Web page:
**A message from IPPNY: Join us for Power Source, our 30th Annual Fall Conference on September 22 at the Gideon Putnam Resort in Saratoga Springs! This year’s conference features panel discussions on NY’s Reforming the Energy Vision and the EPA’s Clean Power Plan. See our full agenda here! **

OIL EXPORT BAN LIFTS, SLIGHTLY—New York Times’ Clifford Krauss: “The Obama administration on Friday gave oil companies temporary permission to export a limited amount of oil to Mexico at a time when a glut is cutting into domestic petroleum profits and employment. The decision by the Commerce Department fell short of removing a ban on crude exports that goes back to the 1970s, when international oil boycotts produced long lines at gasoline stations and threatened the American economy. It also does not make a broad national security exception for Mexico, which has long existed for Canada, to release larger-scale exports. But support for an end to the ban is growing in Congress among Republicans and Democrats from oil states like Texas. The administration has been reluctant to remove the ban, although it has already given permission over the last two years to American producers to sell some extra-light forms of crude, called condensates, on a limited basis.”

OBAMA’S QUIET WAR ON OIL—POLITICO’S Elana Schor: “President Barack Obama’s enemies have long accused him of waging a ‘war on coal.’ But a very different war on oil and gas is coming next. The newest phase of Obama’s environmental agenda has the oil and natural gas industry in its crosshairs, with plans to curb greenhouse gas pollution from rigs and refineries, tighten oversight of drilling on public lands and impose a strict ozone limit that industry lobbyists slam as ‘the most expensive regulation ever.’ The administration still might hand some modest victories to the industry along the way—as early as Friday, for example, the Interior Department may give Shell Oil a final green light for expanded drilling off Alaska’s Arctic coast. And unlike the massive climate rule that the EPA issued for power plants last week, the administration’s actions on oil and gas will be quieter, more piecemeal and harder to track. Still, the oil industry’s top lobbying group says it’s facing a ‘regulatory avalanche or a tidal wave’—one that some of Obama’s critics have been bracing for.”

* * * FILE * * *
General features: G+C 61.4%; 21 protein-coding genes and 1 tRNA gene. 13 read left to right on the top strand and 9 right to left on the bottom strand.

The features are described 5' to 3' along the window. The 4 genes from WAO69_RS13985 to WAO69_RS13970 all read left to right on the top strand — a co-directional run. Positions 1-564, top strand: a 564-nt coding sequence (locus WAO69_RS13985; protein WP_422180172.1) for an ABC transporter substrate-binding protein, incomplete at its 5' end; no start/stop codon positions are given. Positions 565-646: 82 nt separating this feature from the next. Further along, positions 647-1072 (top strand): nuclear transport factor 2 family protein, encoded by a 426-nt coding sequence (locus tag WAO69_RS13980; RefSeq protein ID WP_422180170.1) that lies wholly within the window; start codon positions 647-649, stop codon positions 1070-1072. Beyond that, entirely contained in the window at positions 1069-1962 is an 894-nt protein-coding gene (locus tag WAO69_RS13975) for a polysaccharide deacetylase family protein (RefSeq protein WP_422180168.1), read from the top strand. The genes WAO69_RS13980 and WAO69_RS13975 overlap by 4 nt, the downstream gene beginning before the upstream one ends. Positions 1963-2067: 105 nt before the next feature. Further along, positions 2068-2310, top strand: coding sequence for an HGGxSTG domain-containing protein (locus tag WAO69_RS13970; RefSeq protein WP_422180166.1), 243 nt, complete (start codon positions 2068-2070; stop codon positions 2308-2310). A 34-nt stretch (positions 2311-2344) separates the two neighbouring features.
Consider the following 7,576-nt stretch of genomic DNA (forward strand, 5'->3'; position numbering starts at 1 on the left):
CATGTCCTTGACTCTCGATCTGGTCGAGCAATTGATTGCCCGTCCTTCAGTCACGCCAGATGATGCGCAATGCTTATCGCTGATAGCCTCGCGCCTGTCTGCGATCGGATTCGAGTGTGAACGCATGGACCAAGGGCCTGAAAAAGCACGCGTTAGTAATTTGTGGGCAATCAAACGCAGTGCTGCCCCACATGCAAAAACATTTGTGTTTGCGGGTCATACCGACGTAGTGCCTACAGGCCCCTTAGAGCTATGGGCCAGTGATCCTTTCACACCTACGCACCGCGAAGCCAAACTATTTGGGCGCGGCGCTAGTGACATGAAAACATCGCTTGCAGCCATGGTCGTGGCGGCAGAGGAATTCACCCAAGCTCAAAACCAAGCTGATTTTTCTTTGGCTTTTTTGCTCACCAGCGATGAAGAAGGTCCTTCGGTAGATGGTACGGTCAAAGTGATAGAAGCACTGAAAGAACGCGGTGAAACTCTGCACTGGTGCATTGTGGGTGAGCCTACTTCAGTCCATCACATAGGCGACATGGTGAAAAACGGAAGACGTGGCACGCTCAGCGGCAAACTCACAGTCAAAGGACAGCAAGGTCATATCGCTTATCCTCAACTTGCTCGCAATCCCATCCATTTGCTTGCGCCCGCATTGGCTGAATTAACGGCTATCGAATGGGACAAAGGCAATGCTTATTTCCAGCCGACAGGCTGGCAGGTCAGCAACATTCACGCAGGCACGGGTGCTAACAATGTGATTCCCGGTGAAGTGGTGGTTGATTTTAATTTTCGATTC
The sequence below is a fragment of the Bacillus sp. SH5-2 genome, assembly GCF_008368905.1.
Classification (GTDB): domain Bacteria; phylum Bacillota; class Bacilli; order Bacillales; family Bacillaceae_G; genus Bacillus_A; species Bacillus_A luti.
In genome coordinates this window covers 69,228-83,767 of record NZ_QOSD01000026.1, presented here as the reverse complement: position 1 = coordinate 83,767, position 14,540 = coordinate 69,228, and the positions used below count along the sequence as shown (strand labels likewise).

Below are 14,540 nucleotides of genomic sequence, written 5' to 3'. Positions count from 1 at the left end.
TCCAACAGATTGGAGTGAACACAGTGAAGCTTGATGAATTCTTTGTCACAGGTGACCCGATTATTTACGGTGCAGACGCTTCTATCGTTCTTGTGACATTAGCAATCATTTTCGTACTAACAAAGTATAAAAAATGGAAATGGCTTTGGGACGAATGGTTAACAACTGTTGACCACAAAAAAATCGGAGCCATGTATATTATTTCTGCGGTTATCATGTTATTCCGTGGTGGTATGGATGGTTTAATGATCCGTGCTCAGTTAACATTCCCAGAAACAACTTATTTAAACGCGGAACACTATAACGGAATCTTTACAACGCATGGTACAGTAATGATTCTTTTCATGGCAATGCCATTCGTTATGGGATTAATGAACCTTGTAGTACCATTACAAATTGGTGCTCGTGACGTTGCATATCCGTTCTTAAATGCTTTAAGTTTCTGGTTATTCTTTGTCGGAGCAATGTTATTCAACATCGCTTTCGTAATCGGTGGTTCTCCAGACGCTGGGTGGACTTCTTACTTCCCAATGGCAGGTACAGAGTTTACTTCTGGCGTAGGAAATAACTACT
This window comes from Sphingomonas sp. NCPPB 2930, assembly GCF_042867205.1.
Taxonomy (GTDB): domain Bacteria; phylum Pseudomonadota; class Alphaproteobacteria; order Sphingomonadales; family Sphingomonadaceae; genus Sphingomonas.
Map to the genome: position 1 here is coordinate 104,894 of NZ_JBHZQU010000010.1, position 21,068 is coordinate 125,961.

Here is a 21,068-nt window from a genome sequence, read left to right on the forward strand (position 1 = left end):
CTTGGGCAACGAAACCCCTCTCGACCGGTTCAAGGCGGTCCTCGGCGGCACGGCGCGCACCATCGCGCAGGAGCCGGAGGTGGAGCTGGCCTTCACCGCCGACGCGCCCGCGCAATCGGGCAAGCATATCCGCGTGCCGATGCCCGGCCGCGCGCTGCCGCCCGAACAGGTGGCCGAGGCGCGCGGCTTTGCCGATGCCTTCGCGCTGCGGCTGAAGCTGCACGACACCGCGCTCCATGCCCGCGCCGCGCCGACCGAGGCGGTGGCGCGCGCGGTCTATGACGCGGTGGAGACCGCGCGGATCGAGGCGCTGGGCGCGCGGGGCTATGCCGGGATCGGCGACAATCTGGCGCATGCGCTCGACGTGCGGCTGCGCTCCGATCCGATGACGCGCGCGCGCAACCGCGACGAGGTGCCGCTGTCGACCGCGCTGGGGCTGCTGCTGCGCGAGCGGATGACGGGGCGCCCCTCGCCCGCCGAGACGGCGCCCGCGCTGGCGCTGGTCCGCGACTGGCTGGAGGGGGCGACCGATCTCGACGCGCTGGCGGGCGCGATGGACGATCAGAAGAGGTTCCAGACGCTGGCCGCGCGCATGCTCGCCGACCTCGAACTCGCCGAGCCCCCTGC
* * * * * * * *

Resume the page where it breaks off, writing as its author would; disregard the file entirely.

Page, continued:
FLAKE FLAKES—POLITICO’s Nahal Toosi: “It doesn’t look like President Barack Obama will get to claim ‘bipartisan support’ for the Iran nuclear deal, either. On Saturday, Sen. Jeff Flake, possibly the only Republican in Congress open to supporting the agreement, said he won’t. The Arizonan, who sits on the Senate Foreign Relations Committee, issued a lengthy statement explaining that he could not back the internationally negotiated deal because he believed it constrains the United States’ ability to punish Iran in the future for its non-nuclear aggression in the Middle East.”

--Carson: Iran deal means Obama as anti-Semitic: Republican presidential candidate Ben Carson said on Fox News Sunday, “I think anything is anti-Semitic if it's against the survival of a state that is surrounded by enemies and by people who want to destroy them ... And to sort of ignore that and to act like everything is normal there and that these people are paranoid is anti-Semitic."

FRACKING HOT SPOT—The Guardian’s Jeffrey Barbee: “Shirley ‘Sug’ McNall is leaning up against a fence staring at a natural gas well about 40 meters from a playground behind the primary school where her daughter used to teach in Aztec, New Mexico. She believes that the gas industry and the explosion of fracking in her state is responsible for serious impacts on local air quality which are affecting people’s health. Her fears were boosted last year when Nasa satellites identified a methane bubble over Aztec visible from space. The bubble suggests that during drilling and production, the natural gas industry is not capturing all of the gas they unlock from deep in the ground and significant amounts of this methane and other chemicals are leaking into the sky. McNall believes that other, more dangerous gasses are being released too. Northern New Mexico’s San Juan County has been the centre of intense fossil fuel extraction for decades. Here, oil, gas and coal are all pulled out of the ground. Until now, many people blamed only the coal for the bad air. That was before people like McNall and three of her friends—who call themselves the ‘Four Grams’—got involved and started waking people up to the danger of the 20,000 wells in their community.”